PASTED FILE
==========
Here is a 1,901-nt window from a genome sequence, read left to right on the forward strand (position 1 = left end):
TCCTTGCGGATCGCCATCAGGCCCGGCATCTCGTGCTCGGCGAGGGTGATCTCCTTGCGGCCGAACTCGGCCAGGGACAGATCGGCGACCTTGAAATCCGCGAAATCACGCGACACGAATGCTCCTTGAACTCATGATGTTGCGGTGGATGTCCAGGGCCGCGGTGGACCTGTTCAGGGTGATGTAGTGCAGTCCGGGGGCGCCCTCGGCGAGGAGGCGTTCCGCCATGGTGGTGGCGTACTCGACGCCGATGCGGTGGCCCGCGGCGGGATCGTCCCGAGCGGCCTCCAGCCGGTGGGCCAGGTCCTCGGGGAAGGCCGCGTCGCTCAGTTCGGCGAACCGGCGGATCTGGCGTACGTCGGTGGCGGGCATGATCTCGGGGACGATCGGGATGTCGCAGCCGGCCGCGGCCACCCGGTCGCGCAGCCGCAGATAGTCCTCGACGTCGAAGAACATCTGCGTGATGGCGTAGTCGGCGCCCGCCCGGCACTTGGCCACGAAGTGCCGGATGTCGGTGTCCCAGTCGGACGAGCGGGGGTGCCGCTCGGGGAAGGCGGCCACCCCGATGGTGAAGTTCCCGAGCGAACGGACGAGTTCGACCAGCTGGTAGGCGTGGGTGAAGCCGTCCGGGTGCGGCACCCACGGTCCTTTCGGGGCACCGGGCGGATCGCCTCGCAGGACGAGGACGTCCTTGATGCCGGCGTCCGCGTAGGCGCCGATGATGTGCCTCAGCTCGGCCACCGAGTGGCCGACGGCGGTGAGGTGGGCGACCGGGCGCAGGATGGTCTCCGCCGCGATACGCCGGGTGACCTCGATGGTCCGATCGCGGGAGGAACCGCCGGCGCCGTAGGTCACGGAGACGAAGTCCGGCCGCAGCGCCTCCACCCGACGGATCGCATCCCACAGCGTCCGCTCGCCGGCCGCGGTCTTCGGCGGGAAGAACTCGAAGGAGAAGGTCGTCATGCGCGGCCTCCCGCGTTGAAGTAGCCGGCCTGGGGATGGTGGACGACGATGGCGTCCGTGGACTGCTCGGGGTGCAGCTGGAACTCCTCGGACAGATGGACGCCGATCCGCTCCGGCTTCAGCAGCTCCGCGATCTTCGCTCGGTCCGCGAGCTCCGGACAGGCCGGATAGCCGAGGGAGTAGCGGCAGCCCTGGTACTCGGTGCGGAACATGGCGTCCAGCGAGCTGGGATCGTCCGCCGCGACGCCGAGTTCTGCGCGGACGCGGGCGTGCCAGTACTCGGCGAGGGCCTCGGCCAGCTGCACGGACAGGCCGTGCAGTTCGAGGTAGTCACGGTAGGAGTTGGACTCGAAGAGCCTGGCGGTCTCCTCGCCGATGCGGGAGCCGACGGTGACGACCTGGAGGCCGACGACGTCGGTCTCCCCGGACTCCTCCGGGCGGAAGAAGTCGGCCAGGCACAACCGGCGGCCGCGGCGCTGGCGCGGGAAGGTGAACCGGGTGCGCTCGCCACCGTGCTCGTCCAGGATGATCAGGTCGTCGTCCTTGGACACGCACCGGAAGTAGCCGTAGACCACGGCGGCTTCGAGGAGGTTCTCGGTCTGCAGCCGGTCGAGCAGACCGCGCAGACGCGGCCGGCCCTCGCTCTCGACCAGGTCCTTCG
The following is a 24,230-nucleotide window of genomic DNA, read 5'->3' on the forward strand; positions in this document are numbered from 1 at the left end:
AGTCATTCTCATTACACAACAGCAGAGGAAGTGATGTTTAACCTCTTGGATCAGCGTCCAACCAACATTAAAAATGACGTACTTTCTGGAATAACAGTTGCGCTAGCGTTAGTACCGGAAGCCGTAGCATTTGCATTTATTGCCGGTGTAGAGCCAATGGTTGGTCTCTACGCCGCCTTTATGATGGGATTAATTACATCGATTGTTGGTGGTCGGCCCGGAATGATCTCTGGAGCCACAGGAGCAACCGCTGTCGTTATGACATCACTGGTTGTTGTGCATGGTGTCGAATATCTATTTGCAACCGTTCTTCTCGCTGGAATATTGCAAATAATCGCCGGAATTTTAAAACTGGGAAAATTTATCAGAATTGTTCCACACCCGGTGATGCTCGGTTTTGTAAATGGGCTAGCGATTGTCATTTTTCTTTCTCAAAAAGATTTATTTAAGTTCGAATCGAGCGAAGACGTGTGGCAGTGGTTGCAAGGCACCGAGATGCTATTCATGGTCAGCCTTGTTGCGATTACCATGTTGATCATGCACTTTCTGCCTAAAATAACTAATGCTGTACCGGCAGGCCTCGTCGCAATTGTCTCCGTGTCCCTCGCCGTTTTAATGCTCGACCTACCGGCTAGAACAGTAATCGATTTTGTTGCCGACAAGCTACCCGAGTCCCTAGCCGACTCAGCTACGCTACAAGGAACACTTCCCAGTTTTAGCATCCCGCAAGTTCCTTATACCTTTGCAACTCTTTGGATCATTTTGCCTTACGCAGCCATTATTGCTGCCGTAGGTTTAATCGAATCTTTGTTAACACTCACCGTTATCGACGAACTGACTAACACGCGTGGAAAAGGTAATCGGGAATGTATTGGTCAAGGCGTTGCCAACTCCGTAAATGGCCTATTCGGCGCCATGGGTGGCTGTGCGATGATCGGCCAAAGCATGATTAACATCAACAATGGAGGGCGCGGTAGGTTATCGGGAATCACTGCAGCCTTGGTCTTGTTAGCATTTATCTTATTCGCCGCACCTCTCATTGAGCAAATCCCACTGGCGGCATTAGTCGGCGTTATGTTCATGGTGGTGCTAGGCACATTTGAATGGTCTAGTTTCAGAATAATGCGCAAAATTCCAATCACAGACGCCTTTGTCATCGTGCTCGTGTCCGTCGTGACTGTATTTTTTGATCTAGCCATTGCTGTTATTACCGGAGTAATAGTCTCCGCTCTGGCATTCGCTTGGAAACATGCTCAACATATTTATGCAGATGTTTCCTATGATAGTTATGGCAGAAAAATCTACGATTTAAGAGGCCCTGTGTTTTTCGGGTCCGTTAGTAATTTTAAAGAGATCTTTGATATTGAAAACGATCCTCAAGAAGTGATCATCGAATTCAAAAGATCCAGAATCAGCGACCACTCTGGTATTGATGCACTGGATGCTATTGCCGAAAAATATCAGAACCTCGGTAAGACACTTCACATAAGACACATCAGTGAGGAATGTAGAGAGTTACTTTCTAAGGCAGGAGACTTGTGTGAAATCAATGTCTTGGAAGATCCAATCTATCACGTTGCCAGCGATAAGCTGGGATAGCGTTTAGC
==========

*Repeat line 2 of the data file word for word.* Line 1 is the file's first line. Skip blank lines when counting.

TCCTTGCGGATCGCCATCAGGCCCGGCATCTCGTGCTCGGCGAGGGTGATCTCCTTGCGGCCGAACTCGGCCAGGGACAGATCGGCGACCTTGAAATCCGCGAAATCACGCGACACGAATGCTCCTTGAACTCATGATGTTGCGGTGGATGTCCAGGGCCGCGGTGGACCTGTTCAGGGTGATGTAGTGCAGTCCGGGGGCGCCCTCGGCGAGGAGGCGTTCCGCCATGGTGGTGGCGTACTCGACGCCGATGCGGTGGCCCGCGGCGGGATCGTCCCGAGCGGCCTCCAGCCGGTGGGCCAGGTCCTCGGGGAAGGCCGCGTCGCTCAGTTCGGCGAACCGGCGGATCTGGCGTACGTCGGTGGCGGGCATGATCTCGGGGACGATCGGGATGTCGCAGCCGGCCGCGGCCACCCGGTCGCGCAGCCGCAGATAGTCCTCGACGTCGAAGAACATCTGCGTGATGGCGTAGTCGGCGCCCGCCCGGCACTTGGCCACGAAGTGCCGGATGTCGGTGTCCCAGTCGGACGAGCGGGGGTGCCGCTCGGGGAAGGCGGCCACCCCGATGGTGAAGTTCCCGAGCGAACGGACGAGTTCGACCAGCTGGTAGGCGTGGGTGAAGCCGTCCGGGTGCGGCACCCACGGTCCTTTCGGGGCACCGGGCGGATCGCCTCGCAGGACGAGGACGTCCTTGATGCCGGCGTCCGCGTAGGCGCCGATGATGTGCCTCAGCTCGGCCACCGAGTGGCCGACGGCGGTGAGGTGGGCGACCGGGCGCAGGATGGTCTCCGCCGCGATACGCCGGGTGACCTCGATGGTCCGATCGCGGGAGGAACCGCCGGCGCCGTAGGTCACGGAGACGAAGTCCGGCCGCAGCGCCTCCACCCGACGGATCGCATCCCACAGCGTCCGCTCGCCGGCCGCGGTCTTCGGCGGGAAGAACTCGAAGGAGAAGGTCGTCATGCGCGGCCTCCCGCGTTGAAGTAGCCGGCCTGGGGATGGTGGACGACGATGGCGTCCGTGGACTGCTCGGGGTGCAGCTGGAACTCCTCGGACAGATGGACGCCGATCCGCTCCGGCTTCAGCAGCTCCGCGATCTTCGCTCGGTCCGCGAGCTCCGGACAGGCCGGATAGCCGAGGGAGTAGCGGCAGCCCTGGTACTCGGTGCGGAACATGGCGTCCAGCGAGCTGGGATCGTCCGCCGCGACGCCGAGTTCTGCGCGGACGCGGGCGTGCCAGTACTCGGCGAGGGCCTCGGCCAGCTGCACGGACAGGCCGTGCAGTTCGAGGTAGTCACGGTAGGAGTTGGACTCGAAGAGCCTGGCGGTCTCCTCGCCGATGCGGGAGCCGACGGTGACGACCTGGAGGCCGACGACGTCGGTCTCCCCGGACTCCTCCGGGCGGAAGAAGTCGGCCAGGCACAACCGGCGGCCGCGGCGCTGGCGCGGGAAGGTGAACCGGGTGCGCTCGCCACCGTGCTCGTCCAGGATGATCAGGTCGTCGTCCTTGGACACGCACCGGAAGTAGCCGTAGACCACGGCGGCTTCGAGGAGGTTCTCGGTCTGCAGCCGGTCGAGCAGACCGCGCAGACGCGGCCGGCCCTCGCTCTCGACCAGGTCCTTCG